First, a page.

Pesticides And Pets

Extra caution should be exercised when handling toxic pesticides around pets. Take extra steps to minimize poisonings and ensure pet safety.

The responsibility over pesticide safety doesn't end by carefully following the safety regulations printed on the package. Extra caution must be exercised to protect those who may accidentally come into contact with the chemicals""your pets.

Pesticides can be absorbed into your pet's bloodstream through the mucous membranes of the eyes, nose or mouth. Even if the chemicals have dried, toxic amounts of pesticides can be absorbed by your pet if he eats or chews the treated plants. Typical symptoms of pesticide poisoning are lethargy, increased salivation, muscle tremors and convulsions. If you suspect your pet has come into contact with pesticides, call your veterinarian immediately. Have the pesticide packaging readily available so your pet can be accurately treated.

The best way to protect pets is to use as much caution as possible. When using pesticides, remove all pets, bedding, and chew toys from the areas being treated and keep the area clear until the pesticides have dried. If using pesticides indoors, keep the area well-ventilated. Always make sure to read the product instructions carefully for specific safety instructions. Some chemicals require that the area remain clear for a certain amount of time before human or pet contact. Don't forget about small pets, such as birds, fish, or rodents, who can be equally affected.

After application, store the products in a secure location in the original containers. Never repackage pesticides.

Exercising good judgment doesn't guarantee pesticide safety. When possible, use non-chemical options to control pests.

Encourage the habitation of predatory animals and insects that eat household pests. Bats, ladybugs, spiders, and purple martin birds are a few of the species that will aid in pest control. If these species aren't common in your garden, predatory insects can be bought and released into the problem areas.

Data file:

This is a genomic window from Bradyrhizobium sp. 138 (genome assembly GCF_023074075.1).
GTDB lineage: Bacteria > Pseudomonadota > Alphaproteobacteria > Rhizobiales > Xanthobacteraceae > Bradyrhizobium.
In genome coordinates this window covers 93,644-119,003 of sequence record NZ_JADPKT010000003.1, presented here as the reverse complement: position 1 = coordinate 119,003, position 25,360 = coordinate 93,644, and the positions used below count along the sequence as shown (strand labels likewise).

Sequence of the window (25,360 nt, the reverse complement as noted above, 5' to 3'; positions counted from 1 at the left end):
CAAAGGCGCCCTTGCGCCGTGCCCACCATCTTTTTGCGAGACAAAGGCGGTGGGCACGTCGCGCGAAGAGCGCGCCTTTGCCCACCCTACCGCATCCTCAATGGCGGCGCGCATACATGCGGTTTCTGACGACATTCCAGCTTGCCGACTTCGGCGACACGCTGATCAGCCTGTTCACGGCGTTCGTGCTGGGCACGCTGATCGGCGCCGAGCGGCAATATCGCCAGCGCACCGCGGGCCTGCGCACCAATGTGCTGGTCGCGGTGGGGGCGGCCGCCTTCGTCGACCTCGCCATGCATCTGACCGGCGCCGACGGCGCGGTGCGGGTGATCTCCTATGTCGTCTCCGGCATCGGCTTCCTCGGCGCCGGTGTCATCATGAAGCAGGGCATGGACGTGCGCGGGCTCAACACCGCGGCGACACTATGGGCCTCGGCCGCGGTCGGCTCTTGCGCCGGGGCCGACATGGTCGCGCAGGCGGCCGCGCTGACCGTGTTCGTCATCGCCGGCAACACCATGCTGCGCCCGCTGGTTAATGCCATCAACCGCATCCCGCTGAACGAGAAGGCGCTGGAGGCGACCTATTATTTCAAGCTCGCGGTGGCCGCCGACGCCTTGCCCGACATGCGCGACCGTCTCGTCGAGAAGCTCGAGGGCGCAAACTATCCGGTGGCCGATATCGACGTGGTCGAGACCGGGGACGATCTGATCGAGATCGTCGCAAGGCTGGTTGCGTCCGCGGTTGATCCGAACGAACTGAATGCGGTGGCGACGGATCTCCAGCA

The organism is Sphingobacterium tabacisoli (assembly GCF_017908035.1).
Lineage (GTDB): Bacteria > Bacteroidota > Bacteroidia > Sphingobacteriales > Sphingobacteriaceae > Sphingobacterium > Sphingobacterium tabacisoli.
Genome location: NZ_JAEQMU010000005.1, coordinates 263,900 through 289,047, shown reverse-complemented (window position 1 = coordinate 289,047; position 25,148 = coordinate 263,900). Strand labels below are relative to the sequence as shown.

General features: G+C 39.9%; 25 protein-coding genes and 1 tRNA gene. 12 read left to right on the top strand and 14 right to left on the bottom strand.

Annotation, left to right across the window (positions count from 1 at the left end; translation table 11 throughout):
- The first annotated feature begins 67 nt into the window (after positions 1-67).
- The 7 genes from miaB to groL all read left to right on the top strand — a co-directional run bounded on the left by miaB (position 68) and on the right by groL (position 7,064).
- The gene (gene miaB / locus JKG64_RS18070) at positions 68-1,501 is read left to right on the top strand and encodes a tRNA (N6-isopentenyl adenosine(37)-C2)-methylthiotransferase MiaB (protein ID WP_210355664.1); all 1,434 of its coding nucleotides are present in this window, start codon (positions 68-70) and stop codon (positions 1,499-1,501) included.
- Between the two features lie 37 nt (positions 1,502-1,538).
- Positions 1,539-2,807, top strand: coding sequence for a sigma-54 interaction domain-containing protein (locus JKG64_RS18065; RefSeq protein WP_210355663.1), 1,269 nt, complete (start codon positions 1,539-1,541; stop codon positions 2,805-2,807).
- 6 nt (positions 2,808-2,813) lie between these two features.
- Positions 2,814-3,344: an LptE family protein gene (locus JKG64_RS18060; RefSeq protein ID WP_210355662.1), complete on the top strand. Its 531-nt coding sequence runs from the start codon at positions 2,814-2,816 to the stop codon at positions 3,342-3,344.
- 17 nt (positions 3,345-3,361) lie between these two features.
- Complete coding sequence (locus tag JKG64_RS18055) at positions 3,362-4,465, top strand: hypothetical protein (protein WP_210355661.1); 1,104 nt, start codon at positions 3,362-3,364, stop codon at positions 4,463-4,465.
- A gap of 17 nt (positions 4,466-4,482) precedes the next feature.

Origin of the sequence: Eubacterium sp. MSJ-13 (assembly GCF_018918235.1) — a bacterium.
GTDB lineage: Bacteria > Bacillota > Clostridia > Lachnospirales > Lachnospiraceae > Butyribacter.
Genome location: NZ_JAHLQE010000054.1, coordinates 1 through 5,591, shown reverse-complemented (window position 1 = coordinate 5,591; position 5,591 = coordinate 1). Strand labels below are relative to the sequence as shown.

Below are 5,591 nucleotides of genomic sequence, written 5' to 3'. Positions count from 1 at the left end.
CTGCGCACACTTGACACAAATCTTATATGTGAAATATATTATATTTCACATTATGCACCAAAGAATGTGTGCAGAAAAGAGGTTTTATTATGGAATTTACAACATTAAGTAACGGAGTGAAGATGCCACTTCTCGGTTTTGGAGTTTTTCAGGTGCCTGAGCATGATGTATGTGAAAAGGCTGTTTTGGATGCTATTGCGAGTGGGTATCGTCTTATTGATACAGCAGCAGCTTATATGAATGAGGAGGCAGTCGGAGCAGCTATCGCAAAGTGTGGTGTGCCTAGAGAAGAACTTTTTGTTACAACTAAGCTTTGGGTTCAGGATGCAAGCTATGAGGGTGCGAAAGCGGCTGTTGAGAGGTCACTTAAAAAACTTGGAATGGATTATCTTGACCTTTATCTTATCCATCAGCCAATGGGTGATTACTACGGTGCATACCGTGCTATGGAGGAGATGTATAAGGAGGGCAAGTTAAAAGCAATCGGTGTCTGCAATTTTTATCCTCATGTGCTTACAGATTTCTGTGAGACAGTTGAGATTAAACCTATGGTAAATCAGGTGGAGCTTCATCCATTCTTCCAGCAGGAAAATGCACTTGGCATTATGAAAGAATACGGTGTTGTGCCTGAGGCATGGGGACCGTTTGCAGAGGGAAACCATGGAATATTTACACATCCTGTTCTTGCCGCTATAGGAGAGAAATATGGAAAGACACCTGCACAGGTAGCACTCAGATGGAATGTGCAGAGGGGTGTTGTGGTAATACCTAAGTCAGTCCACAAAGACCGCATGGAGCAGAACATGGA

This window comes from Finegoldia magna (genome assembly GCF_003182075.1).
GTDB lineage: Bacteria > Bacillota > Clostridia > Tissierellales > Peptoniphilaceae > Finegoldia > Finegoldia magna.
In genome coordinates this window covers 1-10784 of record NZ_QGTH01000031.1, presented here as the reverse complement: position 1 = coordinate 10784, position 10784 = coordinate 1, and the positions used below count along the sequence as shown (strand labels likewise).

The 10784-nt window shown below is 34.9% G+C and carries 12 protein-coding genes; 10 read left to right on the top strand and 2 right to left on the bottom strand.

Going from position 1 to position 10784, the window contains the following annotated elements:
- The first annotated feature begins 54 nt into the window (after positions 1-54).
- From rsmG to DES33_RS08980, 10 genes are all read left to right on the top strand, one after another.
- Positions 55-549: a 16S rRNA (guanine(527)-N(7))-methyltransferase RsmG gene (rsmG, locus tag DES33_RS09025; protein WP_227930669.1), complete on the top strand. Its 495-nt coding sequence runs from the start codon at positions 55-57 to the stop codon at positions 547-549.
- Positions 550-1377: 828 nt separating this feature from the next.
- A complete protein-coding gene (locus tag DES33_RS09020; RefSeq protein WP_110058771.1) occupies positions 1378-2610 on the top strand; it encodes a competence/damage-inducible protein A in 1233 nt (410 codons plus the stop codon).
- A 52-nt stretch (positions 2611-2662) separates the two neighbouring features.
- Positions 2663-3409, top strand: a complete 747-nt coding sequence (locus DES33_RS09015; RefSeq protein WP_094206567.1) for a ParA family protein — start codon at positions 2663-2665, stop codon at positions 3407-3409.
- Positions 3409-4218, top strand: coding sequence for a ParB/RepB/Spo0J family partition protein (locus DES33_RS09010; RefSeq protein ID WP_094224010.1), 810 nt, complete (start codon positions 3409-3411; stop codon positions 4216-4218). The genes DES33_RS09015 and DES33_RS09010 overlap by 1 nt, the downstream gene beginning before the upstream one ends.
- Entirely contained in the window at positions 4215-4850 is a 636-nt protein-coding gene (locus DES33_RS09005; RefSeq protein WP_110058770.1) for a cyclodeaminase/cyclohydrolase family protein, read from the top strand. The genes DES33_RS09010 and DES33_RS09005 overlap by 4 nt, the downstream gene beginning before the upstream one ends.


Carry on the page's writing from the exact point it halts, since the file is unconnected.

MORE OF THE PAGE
Try non-toxic pesticides, such as hot pepper wax and neem. Bought commercially, hot pepper wax kills insects and even repels squirrels and rabbits. Ready to use sprays with a lower concentration can also be bought. It doesn't kill insects, but deters them from the treated area. Hot pepper wax needs to be reapplied every three weeks.

Neem is made from the seeds of the tropical neem tree, Azadirachta indica. Rather than killing insects, neem interferes with their ability to mature and lay eggs. Neem oil is effective in protecting against many leaf diseases, such as powdery mildew and rust disease. Neem needs to be reapplied weekly.

Keeping weed growth to a minimum with discourage the habitation of pests in your yard or garden. Keep soil fertile, mow often and pull out weeds by the roots as they arise. By staying on top of lawn maintenance, you will be discouraging unfriendly insects from taking over your lawn and garden.

It is important to remember that even some botanical pesticides can be harmful to humans and pets. Read the labels carefully and look for options that are the least toxic. If non-chemical alternatives aren't cutting it, take excessive safety precautions to protect your pets:

1. Keep important phone numbers, including your local poison control center and your veterinarian, by the telephone in case of an emergency.

2. Read all labels and follow the directions carefully.

3. Keep products in their original containers. By repackaging pesticides, you are risking that someone will mishandle or ingest the pesticides unknowingly.

4. Store pesticides away from pets, preferably in a locked storage area.

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